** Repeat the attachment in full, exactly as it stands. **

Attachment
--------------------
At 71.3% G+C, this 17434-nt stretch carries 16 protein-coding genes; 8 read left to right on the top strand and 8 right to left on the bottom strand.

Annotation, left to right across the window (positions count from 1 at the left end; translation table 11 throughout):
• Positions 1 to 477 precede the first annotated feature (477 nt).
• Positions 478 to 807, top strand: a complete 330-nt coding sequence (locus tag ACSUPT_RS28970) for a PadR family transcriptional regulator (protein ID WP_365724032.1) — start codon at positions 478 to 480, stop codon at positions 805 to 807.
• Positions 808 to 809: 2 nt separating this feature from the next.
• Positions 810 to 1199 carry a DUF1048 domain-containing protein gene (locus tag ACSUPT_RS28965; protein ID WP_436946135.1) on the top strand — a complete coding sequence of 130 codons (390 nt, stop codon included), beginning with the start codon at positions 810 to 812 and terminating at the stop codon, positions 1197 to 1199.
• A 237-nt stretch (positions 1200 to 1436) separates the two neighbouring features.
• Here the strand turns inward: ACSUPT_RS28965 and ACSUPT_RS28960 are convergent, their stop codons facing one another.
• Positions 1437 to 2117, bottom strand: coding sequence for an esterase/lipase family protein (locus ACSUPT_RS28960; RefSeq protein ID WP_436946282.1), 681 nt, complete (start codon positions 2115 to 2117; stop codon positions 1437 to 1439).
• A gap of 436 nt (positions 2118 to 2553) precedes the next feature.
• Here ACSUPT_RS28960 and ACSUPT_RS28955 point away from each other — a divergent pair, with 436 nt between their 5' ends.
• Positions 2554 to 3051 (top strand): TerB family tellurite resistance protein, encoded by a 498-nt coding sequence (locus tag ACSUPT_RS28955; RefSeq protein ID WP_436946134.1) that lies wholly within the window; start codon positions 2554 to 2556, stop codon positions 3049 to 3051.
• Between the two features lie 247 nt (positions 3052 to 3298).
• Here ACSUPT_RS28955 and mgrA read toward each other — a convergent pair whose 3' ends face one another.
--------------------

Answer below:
At 71.3% G+C, this 17434-nt stretch carries 16 protein-coding genes; 8 read left to right on the top strand and 8 right to left on the bottom strand.

Annotation, left to right across the window (positions count from 1 at the left end; translation table 11 throughout):
• Positions 1 to 477 precede the first annotated feature (477 nt).
• Positions 478 to 807, top strand: a complete 330-nt coding sequence (locus tag ACSUPT_RS28970) for a PadR family transcriptional regulator (protein ID WP_365724032.1) — start codon at positions 478 to 480, stop codon at positions 805 to 807.
• Positions 808 to 809: 2 nt separating this feature from the next.
• Positions 810 to 1199 carry a DUF1048 domain-containing protein gene (locus tag ACSUPT_RS28965; protein ID WP_436946135.1) on the top strand — a complete coding sequence of 130 codons (390 nt, stop codon included), beginning with the start codon at positions 810 to 812 and terminating at the stop codon, positions 1197 to 1199.
• A 237-nt stretch (positions 1200 to 1436) separates the two neighbouring features.
• Here the strand turns inward: ACSUPT_RS28965 and ACSUPT_RS28960 are convergent, their stop codons facing one another.
• Positions 1437 to 2117, bottom strand: coding sequence for an esterase/lipase family protein (locus ACSUPT_RS28960; RefSeq protein ID WP_436946282.1), 681 nt, complete (start codon positions 2115 to 2117; stop codon positions 1437 to 1439).
• A gap of 436 nt (positions 2118 to 2553) precedes the next feature.
• Here ACSUPT_RS28960 and ACSUPT_RS28955 point away from each other — a divergent pair, with 436 nt between their 5' ends.
• Positions 2554 to 3051 (top strand): TerB family tellurite resistance protein, encoded by a 498-nt coding sequence (locus tag ACSUPT_RS28955; RefSeq protein ID WP_436946134.1) that lies wholly within the window; start codon positions 2554 to 2556, stop codon positions 3049 to 3051.
• Between the two features lie 247 nt (positions 3052 to 3298).
• Here ACSUPT_RS28955 and mgrA read toward each other — a convergent pair whose 3' ends face one another.